Cooperation with Swedish Innovation Authority and University to Optimize Sustainability Procedures
Sustainable and resilient business practices are important in every aspect of what we do at TSS. It is a fundamental part of our core values as well as our yearly business plans. These strategies reflect our daily work, throughout procurement, procedures, work environment, and collaboration with the community.
At TSS, we have been optimizing temperature monitoring procedures for numerous large pharmaceutical companies for over 30 years. Working closely with research communities, universities, and innovation authorities has always been a central part of our business.
Sharing best practices and lessons learned
The RESPIRE project is a collaboration between TSS AB, RISE (Research Institutes of Sweden), and KTH (Royal Institute of Technology). RESPIRE is a 3-year running project financed by Vinnova, Sweden’s innovation agency.
"We believe that collaborations like these are important to support students in their development, as well as to optimize sustainability procedures. These partnerships allow us to contribute to a more eco-conscious future. Additionally, they provide us with innovative insights that propel our product excellence forward,” said Johanna Eriksson, Chief Product Officer at TSS.
Under the RESPIRE umbrella, the master student Trupti Borade at KTH, investigated in the environmental impact of the electronic devices of TSS AB. She examined the current practices and trends in designing and producing electronic components, as well as their entire life cycle, from production to disposal. The study identified the production phase as the primary driver of the temperature loggers' environmental footprint, accounting for over 90% of the total impact.
“This significant finding underscores the need to address and optimize the environmental aspects associated with the production processes”, Trupti Borade explains. She continues: “By reviewing all materials used and considering the integration of potentially recycled content, manufacturers can minimize the impact on metal depletion, an area of paramount importance in sustainable product initiatives.”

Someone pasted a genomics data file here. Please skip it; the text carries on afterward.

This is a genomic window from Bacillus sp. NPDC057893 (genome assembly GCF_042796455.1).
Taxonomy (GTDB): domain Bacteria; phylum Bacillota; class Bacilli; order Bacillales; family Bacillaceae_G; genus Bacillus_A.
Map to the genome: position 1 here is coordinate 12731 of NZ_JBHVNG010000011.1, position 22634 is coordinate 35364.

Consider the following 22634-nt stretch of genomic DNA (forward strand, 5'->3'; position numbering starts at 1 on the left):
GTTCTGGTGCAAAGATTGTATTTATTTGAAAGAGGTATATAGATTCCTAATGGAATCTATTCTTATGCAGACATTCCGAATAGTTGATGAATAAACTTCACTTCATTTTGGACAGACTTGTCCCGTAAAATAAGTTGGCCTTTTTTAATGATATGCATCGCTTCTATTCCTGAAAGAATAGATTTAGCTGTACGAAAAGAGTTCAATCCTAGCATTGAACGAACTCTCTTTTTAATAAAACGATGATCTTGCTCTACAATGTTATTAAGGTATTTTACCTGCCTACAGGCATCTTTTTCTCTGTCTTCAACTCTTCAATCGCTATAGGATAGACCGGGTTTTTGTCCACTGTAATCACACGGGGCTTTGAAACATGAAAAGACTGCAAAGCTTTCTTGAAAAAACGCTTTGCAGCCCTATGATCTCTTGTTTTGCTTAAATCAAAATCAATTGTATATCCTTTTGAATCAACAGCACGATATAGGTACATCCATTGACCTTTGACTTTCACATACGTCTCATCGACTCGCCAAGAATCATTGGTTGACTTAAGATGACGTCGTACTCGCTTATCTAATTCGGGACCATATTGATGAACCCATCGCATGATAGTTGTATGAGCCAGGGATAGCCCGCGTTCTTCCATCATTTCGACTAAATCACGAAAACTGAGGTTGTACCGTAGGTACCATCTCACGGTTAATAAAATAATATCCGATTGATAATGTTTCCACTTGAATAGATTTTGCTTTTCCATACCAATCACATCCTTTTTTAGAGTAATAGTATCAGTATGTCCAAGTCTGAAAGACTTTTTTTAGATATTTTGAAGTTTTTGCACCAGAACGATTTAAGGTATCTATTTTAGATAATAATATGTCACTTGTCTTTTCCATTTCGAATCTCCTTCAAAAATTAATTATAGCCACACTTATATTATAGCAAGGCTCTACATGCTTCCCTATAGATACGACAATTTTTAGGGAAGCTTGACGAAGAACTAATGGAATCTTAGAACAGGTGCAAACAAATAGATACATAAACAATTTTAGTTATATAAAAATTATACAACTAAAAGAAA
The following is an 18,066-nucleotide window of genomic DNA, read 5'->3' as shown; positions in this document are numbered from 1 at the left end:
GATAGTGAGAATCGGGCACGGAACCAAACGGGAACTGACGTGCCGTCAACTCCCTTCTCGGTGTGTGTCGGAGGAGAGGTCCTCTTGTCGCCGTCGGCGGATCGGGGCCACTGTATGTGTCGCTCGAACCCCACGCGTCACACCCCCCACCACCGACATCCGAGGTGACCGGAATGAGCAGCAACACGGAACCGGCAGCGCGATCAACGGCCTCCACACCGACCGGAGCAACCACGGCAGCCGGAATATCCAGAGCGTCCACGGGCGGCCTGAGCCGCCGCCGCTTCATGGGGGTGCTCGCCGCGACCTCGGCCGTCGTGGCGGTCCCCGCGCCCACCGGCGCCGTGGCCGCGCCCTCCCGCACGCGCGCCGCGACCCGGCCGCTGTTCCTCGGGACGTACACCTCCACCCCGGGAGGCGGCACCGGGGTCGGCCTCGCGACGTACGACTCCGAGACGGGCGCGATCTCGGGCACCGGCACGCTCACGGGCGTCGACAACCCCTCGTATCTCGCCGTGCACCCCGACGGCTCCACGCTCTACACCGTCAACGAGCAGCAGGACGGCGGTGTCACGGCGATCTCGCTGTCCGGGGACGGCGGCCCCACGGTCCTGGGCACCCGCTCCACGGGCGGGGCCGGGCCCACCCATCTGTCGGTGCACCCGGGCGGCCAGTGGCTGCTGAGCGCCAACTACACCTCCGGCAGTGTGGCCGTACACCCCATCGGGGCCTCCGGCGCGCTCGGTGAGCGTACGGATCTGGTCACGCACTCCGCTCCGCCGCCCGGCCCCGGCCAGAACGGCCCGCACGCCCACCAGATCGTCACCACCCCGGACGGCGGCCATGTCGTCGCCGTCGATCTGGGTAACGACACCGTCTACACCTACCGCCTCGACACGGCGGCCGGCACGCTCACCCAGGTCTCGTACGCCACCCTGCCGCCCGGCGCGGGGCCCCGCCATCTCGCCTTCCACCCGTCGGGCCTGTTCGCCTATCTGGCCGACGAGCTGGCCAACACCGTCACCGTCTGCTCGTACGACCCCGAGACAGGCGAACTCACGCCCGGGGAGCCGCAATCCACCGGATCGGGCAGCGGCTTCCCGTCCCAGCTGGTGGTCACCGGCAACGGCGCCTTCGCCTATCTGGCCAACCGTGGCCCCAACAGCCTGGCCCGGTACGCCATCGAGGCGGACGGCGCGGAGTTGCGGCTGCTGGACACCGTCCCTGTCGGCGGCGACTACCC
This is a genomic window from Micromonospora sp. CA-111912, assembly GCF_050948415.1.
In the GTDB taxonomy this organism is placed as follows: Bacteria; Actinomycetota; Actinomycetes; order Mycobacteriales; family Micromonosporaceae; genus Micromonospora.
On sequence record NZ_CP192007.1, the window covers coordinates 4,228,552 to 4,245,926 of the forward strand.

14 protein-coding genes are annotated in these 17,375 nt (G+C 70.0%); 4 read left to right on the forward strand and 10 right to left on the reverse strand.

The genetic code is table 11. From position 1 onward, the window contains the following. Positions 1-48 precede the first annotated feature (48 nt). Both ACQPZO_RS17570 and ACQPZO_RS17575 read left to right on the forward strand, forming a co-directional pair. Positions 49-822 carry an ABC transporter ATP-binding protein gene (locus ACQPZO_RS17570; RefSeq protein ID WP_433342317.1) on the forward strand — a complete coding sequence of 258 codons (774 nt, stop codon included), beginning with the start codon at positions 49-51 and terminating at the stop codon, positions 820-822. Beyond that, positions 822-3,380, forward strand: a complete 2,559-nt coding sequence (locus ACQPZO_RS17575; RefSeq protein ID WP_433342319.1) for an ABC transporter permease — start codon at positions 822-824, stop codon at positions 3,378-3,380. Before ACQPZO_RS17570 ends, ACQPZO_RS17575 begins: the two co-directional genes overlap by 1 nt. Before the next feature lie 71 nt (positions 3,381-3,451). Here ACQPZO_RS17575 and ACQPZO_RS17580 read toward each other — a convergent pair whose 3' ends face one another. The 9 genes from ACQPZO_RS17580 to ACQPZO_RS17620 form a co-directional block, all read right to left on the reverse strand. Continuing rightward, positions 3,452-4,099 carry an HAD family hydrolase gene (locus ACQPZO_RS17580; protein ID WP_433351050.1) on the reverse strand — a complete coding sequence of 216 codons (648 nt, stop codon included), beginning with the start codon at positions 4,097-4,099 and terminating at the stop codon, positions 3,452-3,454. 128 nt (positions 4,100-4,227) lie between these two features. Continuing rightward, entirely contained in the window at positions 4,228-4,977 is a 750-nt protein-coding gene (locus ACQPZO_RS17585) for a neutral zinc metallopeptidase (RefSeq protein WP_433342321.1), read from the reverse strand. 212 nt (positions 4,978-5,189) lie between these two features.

The partnership between such industrial and research institutions can bridge the gap between theory and implementation, facilitating the transfer of innovative ideas into real-world solutions. This can lead to the development of sustainable practices, improved processes, and the creation of products and services that address critical societal and environmental challenges.
From single use to reusable devices
As the casing and PCBA (Printed Circuit Board Assembly) account for a major portion of emissions, reusing hardware through a circular business model decreases the carbon footprint significantly. Extending the lifetime of the hardware could reflect a fraction of the impact from single use devices. In a case where the units could be reused up to 16 times, the environmental impact (climate change in kg CO2-Eq) of loggers with reusable components was 90% less than the impact from single-use.
”During this study period, the most exciting part was analyzing the results obtained, and drawing conclusions based on the assessment of the temperature loggers' sustainability using the EU Taxonomy framework. It was rewarding to see how the study findings could contribute to the broader goal of promoting sustainability in the manufacturing industry and aligning with emerging regulatory requirements” said Trupti Borade.
The study highlights the significant impact of the PCBA in terms of mass and environmental footprint.
“If given the opportunity, I would like to further investigate the feasibility of using alternative materials for the PCB that are lightweight, durable, and environmentally friendly. This could involve exploring the potential of paper-based PCBs or other eco-friendly materials as alternatives to traditional PCB materials. By incorporating such materials, the environmental impact associated with resource depletion can be reduced and the overall sustainability of the temperature loggers can be improved,” Trupti Borade said.
Vinnova is Sweden's innovation agency. Our mission is to strengthen Sweden's innovative capacity and contribute to sustainable growth. We work to ensure that Sweden is an innovative force in a sustainable world.
RISE Research Institutes of Sweden is Sweden’s research institute and innovation partner. Through international collaboration with industry, academia, and the public sector, we ensure business competitiveness and contribute to a sustainable society.
RESPIRE: Rethinking the management of unexpected events for resilient and sustainable production is a project in a collaboration between TSS AB, RISE Research Institutes of Sweden, and Kungliga Tekniska Högskolan (KTH). RESPIRE is a 3-year running project financed by Vinnova, Sweden’s innovation agency, under the strategic innovation program for Production 2030 aims for enhanced crisis management of unexpected events related to production by identifying and sharing best practices and lessons learned across sectors.